The success of the council is contingent upon strong cohesion and unity among its eight members. Aidrous Al-Zubaidi, the head of the Southern Transitional Council (STC), one ofthe eight members nominated to lead the country in this difficult time, ironically, has been spearheading extensive efforts since 2017 in a bid to secede from northern Yemen. Today, the separatists under his command control four southern provinces – Aden, Lahj, Abyan, and Dhale. However, Zubaidi has limited popularity in other southern Yemeni provinces.
The success of the council is contingent upon strong cohesion and unity among its eight members.
Separatists aspire to regain the independence of southern Yemen, which merged with the north in 1990. Thus, it is undeniably challenging for the new Presidential Leadership Council to convince the separatists to abandon the idea of parting from Yemen’s north, hand over their weapons, and obey the government authority. For the new leadership to succeed in dealing with the separatists in the southern Yemen, the Saudi-led coalition – particularly Saudi Arabia and the United Arab Emirates – should pressure the separatist movement to work in harmony with the Presidential Leadership Council. Moreover, the secessionist leaders need to abandon any rhetoric that encourages the separatist momentum.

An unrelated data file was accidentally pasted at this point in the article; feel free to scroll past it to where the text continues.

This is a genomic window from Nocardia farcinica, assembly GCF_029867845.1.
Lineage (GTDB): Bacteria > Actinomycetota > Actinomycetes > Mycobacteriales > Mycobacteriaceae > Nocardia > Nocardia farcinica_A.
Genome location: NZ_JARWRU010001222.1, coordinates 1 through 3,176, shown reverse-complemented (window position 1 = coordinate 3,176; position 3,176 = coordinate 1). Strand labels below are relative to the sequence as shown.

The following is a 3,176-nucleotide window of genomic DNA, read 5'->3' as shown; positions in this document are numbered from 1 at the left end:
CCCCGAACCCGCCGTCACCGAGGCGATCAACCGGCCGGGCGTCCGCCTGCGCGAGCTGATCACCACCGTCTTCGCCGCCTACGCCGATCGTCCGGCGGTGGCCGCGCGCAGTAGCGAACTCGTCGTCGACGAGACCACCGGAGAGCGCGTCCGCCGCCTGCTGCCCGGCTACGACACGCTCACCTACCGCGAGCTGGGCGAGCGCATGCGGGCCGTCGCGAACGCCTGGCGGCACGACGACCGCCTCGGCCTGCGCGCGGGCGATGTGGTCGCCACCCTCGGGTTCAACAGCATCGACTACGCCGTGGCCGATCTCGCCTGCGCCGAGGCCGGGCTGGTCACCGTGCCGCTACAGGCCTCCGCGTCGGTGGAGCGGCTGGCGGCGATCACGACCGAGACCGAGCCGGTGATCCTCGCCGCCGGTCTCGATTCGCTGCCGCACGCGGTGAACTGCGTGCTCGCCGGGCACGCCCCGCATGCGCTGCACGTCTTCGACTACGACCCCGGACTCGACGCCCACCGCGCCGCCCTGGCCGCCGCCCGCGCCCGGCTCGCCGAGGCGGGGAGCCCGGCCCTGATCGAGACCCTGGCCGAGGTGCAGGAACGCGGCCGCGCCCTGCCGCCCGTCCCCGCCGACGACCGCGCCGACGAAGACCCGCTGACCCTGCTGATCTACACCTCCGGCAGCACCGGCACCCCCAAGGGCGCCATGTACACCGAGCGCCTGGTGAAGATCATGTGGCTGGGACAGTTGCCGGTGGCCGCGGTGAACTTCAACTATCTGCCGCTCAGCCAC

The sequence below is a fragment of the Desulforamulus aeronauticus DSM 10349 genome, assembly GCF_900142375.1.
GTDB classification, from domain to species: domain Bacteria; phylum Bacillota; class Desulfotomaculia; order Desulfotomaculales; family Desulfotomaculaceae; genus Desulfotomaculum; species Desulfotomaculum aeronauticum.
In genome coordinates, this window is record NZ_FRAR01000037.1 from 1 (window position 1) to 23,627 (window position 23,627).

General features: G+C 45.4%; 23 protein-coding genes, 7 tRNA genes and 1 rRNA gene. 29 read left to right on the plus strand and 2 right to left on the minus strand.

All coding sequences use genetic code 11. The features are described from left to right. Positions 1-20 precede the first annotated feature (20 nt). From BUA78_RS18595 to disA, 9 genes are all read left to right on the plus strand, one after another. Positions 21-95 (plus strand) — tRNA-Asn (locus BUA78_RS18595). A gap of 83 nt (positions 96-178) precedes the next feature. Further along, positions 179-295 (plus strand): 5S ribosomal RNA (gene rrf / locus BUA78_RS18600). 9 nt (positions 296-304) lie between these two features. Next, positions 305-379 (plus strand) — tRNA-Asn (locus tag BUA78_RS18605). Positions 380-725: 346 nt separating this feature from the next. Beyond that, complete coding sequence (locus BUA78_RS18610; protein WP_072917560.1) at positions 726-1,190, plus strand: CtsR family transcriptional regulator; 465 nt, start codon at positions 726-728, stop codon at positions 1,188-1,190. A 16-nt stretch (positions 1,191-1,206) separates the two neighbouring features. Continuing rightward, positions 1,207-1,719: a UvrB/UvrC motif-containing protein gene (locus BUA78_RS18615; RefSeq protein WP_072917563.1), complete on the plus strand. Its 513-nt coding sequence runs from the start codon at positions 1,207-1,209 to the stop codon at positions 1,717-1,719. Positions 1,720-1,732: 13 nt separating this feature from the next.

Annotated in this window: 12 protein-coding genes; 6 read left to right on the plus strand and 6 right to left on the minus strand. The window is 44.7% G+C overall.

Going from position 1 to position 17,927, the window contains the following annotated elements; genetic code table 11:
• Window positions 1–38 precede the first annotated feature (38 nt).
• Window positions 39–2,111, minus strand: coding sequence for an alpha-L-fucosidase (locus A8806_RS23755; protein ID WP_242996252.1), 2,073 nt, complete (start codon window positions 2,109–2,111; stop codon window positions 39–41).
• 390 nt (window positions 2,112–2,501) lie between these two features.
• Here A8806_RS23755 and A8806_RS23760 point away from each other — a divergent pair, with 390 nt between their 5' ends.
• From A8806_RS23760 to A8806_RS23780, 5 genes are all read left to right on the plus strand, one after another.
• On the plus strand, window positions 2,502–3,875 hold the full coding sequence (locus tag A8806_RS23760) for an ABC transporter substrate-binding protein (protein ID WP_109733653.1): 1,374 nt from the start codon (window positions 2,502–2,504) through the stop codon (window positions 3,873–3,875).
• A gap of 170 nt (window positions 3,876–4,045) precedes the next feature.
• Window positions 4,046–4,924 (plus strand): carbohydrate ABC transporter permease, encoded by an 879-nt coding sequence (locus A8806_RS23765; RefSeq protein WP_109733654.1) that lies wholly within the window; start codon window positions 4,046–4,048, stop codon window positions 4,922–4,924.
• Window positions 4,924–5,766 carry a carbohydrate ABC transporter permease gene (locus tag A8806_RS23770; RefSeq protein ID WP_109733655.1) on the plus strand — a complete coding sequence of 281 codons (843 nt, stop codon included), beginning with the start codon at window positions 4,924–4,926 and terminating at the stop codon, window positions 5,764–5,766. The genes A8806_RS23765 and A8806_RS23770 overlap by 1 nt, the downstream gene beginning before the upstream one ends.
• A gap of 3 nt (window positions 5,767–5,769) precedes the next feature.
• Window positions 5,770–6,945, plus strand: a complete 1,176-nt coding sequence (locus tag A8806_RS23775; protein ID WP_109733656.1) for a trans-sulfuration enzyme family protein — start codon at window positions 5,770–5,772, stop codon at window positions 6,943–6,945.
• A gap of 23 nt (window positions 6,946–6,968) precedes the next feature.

In essence, challenges abound in the face of any leader seeking to stabilize Yemen. The humanitarian situation is dire, and the economy is in tatters. Insecurity is prevalent, and peace remains distant. If, however, the Yemeni rivals should manage to come to terms and work together to end the tragedy, these challenges can be overcome.
The establishment of the Presidential Leadership Council is an opportunity to quicken the pace toward peace, and its failure will mean the continuation of the years-long deadly war. The days to come will reveal if Yemen has begun a new chapter of conflict and is making strides towards stability.